Chippewa Lake

Krabill Shelter Address
7597 Ballash Road
Medina, OH 44256 
(Lafayette Township)
330-acre lake
1-acre pond
.4-acre pond

Boat Launch Address
7830 Westfield Landing Road
Medina, OH 44256 (Lafayette Township)

GPS Coordinates
North: N 41° 3' 35.4774
West: W 81° 54'46.64521

Among the largest natural inland lakes in the State of Ohio, Chippewa Lake was created some 14,000 years ago by the melting of massive glacial ice sheets as they retreated north. Chippewa Lake has a long history of human habitation going back thousands of years when Native Americans visited the fertile wetlands and lakeshores to hunt and trade. In recent history, the lake served as a playground for generations of visitors to storied Chippewa Lake Amusement Park, which closed its doors in 1978 after 100 years.

Medina County Park District purchased open land on the west side of the lake over a period of years. In 2007, the park district acquired the lake, itself. Since then, the park district has opened Krabill Shelter, a reservable enclosed shelter off Ballash Road. Today, the lake is open to the public, once again, with a public boat launch off Westfield Landing Road.

Utilizing available grants and mitigation banking, the park district has been able to fund the restoration of streams and wetlands north of the lake, which will improve water quality and enhance habitat for wildlife.Together, these restoration projects help preserve this special natural resource for all to enjoy for generations to come.

The Save the Lake Coalition, a citizen-led group of volunteers, has partnered with Friends of Medina County Parks to raise funds to help study and manage harmful algal blooms on Chippewa Lake. Click HERE to visit the Save the Lake Coalition website. Contributions to this effort can be made by check payable to Friends of Medina County Parks (with "Save the Lake" in the memo), or online at


Chippewa Lake/Krabill Shelter Activities/Amenities

Anyone 16 years or older must possess a valid fishing license while fishing at Chippewa Lake and Chippewa Inlet.

Warning Flag System in Place at Chippewa Lake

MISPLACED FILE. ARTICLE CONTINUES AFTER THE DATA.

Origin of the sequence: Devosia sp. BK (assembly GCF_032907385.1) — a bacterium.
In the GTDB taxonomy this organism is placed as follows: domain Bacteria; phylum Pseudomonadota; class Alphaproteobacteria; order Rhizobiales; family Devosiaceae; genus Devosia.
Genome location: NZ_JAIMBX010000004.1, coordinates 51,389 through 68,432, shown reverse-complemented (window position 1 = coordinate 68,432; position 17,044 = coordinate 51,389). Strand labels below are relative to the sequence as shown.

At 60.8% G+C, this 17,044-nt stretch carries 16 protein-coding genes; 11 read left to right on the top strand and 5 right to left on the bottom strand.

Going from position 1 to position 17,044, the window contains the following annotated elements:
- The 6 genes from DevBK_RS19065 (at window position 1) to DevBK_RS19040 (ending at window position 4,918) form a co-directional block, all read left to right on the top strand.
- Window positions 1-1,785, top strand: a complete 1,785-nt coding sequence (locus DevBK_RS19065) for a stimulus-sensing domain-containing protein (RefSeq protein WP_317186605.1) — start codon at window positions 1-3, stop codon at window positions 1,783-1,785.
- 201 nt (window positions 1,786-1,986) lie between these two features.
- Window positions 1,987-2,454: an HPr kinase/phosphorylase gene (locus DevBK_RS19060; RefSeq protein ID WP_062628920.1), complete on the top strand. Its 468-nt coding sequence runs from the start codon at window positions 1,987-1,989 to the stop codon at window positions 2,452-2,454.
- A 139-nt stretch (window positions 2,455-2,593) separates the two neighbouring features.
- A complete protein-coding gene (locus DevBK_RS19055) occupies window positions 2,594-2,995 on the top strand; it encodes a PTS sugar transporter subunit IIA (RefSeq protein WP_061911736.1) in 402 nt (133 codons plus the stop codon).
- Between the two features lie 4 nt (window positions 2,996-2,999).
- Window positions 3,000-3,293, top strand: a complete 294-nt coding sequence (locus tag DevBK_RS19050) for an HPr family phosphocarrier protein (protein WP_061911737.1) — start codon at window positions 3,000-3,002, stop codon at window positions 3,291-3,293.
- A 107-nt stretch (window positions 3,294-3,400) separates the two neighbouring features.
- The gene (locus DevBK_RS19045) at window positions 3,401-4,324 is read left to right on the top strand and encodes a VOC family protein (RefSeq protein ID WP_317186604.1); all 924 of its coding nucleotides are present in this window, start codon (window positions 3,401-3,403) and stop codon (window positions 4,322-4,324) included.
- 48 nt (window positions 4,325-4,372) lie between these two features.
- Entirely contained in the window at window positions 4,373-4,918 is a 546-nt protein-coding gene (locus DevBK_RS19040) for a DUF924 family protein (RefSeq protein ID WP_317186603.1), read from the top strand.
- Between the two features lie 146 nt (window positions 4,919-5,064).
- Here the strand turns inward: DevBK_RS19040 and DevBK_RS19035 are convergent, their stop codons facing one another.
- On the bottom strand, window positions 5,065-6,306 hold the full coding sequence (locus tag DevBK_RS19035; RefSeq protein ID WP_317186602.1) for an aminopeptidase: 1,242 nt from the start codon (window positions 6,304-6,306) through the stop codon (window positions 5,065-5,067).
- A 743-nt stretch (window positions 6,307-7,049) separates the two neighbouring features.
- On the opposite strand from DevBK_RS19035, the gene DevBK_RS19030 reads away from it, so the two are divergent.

A new warning flag system will alert boaters and swimmers to water conditions at Chippewa Lake due to harmful algal blooms or other safety concerns.

The flags -- which will be posted on a flagpole at the public boat ramp on the southwest corner of the lake and be visible from other locations around the lake -- are color coded. Color keys posted at the boat ramp, public beaches, and private boat launch areas explain what each flag means:

Green -- Lake open

Yellow -- Boating permitted at idle speed only

Orange -- Warning: Algal toxins present

Red -- Danger: Avoid contact with the water

Previously, park rangers posted and removed warning signs from multiple locations around the lake on an as-needed basis. The flags are more visible and allow for faster public notification than the signs, said Chief Ranger David Swinehart. The new system offers the added benefit of being able to post a combination of flags. For example, a high level of algal toxins may warrant both yellow and red flags being flown.

Algal blooms occur due to a combination of factors including water temperature, rainfall, and nutrient runoff within the watershed. Chippewa Lake algal blooms have been the result of a microscopic organism called cyanobacteria. Its blooms can produce harmful toxins that may make people and pets sick when they come into contact with the water.

Per Ohio’s Harmful Algal Bloom Response Strategy for Recreational Waters, a Recreational Public Health Advisory is issued when toxin levels reach 6 ppb. It warns children, pregnant or nursing women, individuals with certain medical conditions, and pets to avoid contact with the water. When toxin levels reach 20 ppb, an Elevated Recreational Public Health Advisory is issued, warning all persons and pets to avoid all contact with the water. At 20 ppb or higher, boating is permitted on a no-wake, idle-speed basis only.

CL flag color graphic without black